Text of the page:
Flavored with Grace

A Pinchful of Salt

Recently, I signed up for a popular meal delivery service that sends you the recipes and the ingredients. They’re expensive enough that they might as well include a chef too, but actually making the meals is still something I have to do.

I noticed that the recipes called for salt and pepper (S&P) after each step in the cooking sequence. I feared this would make the dish too salty. It did not! (My mother would argue “too salty” is not actually a thing.)

I began implementing this strategy into other recipes that I’ve been cooking for years and I think it is revolutionizing my cooking. Best. Decision. Evah!

Flavor is a thing, and salt coaxes flavor out of the ingredients and makes everything better. All it takes is a pinch here and there and now and then.

Give It with a Grain of Salt

Let your speech always be gracious, seasoned with salt, so that you may know how you ought to answer each person. — Colossians 4:6 KJV

Kind of a weird verse. How do you season your speech with salt? Also, why salt?

Salt was very important in the ancient world, just as it is today in our cuisine. Covenants were confirmed with salt. In fact, the Israelites could not offer a grain offering to the LORD without salt (Lev. 2:13). I’ve already written about the importance of salt, so I’m going to talk more about grace which is the salt to our speech.

Unfortunately, we sometimes treat grace in speech the way my mom treats salt at dinner. As soon as the meal is plated, she shakes the salt shaker over it. I don’t think she’s tasted actual food for years. She may actually think that everything tastes like sodium iodine.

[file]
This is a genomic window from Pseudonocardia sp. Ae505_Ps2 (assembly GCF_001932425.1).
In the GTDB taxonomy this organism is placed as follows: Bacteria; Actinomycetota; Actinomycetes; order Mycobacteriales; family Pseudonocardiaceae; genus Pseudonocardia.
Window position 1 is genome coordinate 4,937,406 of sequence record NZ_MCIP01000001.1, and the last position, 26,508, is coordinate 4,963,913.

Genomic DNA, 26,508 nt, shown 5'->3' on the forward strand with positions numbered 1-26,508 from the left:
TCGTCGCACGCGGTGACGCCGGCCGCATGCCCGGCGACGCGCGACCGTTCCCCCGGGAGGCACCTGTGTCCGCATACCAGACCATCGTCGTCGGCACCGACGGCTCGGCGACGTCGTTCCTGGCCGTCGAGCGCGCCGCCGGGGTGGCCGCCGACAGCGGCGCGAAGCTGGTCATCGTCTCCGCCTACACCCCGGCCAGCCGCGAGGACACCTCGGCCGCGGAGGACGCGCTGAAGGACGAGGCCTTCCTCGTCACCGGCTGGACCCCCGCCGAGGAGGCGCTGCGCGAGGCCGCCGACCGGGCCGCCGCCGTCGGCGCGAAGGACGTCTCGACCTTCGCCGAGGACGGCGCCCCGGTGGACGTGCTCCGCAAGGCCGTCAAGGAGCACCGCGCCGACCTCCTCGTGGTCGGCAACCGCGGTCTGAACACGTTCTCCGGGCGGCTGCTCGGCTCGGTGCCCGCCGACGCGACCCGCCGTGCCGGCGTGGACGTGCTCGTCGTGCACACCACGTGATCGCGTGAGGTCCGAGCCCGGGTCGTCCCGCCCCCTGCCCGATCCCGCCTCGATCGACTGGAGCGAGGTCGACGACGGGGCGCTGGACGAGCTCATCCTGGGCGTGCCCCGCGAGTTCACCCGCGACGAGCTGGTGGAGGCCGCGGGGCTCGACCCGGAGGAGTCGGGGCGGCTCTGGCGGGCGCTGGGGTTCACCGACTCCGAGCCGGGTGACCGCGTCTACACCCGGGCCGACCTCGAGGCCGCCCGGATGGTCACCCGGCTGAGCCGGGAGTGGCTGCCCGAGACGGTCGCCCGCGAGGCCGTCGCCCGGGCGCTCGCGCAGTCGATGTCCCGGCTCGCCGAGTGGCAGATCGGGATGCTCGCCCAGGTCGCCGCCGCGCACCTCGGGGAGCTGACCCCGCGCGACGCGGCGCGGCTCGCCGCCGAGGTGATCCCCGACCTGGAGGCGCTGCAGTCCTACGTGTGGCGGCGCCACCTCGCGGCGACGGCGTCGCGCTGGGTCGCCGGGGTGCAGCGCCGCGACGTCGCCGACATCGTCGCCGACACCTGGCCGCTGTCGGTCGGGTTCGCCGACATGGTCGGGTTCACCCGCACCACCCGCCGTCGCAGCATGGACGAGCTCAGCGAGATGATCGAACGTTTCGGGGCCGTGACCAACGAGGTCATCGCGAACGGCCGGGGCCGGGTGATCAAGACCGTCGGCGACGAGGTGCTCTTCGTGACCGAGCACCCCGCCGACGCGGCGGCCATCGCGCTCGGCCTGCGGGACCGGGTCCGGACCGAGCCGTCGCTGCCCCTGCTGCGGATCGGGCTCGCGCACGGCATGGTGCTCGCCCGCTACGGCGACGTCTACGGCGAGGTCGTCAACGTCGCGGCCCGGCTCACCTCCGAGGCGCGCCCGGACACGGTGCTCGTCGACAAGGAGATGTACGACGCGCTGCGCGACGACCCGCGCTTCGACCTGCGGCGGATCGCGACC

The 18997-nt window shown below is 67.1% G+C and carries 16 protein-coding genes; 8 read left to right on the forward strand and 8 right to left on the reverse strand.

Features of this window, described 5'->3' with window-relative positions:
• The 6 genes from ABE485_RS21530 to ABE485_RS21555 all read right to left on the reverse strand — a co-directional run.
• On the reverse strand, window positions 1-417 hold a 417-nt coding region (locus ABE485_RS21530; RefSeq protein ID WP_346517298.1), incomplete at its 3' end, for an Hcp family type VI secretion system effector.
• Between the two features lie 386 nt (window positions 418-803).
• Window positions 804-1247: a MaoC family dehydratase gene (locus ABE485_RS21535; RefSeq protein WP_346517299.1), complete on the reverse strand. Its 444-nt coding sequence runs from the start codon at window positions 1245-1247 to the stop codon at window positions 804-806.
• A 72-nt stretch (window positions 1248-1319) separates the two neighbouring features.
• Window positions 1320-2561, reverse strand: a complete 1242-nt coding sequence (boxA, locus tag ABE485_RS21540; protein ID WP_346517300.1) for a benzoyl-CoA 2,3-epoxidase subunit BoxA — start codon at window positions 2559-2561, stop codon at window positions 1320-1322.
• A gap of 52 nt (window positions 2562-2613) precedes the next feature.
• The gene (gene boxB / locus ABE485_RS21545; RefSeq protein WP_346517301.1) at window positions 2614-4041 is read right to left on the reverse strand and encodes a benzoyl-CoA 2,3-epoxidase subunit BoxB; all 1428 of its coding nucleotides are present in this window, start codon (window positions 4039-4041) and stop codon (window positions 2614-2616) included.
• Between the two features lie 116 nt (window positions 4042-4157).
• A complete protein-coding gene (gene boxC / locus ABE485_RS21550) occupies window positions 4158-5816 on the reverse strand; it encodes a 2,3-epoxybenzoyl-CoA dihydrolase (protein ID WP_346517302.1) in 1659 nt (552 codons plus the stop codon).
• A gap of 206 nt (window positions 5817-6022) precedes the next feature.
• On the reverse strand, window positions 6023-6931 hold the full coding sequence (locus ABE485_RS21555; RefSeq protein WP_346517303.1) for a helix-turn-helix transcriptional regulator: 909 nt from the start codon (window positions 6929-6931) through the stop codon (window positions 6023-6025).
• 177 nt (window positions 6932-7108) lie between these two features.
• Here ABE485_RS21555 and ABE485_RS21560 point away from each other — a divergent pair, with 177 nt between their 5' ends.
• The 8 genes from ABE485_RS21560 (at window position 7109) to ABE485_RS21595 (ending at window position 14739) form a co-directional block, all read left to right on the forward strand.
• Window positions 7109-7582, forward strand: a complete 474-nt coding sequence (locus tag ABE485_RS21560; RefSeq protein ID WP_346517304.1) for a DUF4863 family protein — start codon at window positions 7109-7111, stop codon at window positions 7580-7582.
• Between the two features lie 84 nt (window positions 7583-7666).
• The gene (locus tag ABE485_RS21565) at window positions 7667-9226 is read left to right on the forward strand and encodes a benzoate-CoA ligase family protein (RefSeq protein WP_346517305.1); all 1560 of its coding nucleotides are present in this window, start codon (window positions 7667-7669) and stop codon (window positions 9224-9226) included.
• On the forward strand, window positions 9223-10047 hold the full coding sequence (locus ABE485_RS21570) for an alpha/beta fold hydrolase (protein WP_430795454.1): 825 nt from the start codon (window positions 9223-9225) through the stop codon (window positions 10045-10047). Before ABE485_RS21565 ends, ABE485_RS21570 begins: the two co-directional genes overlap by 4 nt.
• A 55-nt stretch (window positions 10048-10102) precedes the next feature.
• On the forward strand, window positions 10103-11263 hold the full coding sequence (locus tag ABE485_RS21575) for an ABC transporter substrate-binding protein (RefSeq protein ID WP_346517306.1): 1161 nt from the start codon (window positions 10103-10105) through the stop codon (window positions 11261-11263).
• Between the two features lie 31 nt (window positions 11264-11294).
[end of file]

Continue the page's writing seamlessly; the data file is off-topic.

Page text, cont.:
We do that with our speech too. How often has less-than gracious criticism been preceded by or followed up with a “just saying” or “no offense.” I attended school in the south. Say whatever you want about a person, just make sure you follow it up with a “bless her/his heart.”

Instead, graciousness should be woven throughout our conversations with and about others. That doesn’t mean that gracious speech is always flowery and flattering. Sometimes truthful and wise speech means speaking difficult things. Gracious speech, however, speaks recognizing our common bond in Christ.

But speaking the truth in love, may grow up into him in all things, which is the head, even Christ  From whom the whole body fitly joined together and compacted by that which every joint supplieth, according to the effectual working in the measure of every part, maketh increase of the body unto the edifying of itself in love. …  Let no corrupt communication proceed out of your mouth, but that which is good to the use of edifying, that it may minister grace unto the hearers. (Eph 4:15-16, 29)

Do I struggle with this? Absolutely. I honestly don’t want to write this blog post. I’m only doing so because I thought of the spiritual application and I knew it was a topic I need to be convicted about. I can speak honestly, decisively, and wisely, but do it in a way that recognizes that the person I am speaking with is loved by God as much as I am.

Bless their heart.

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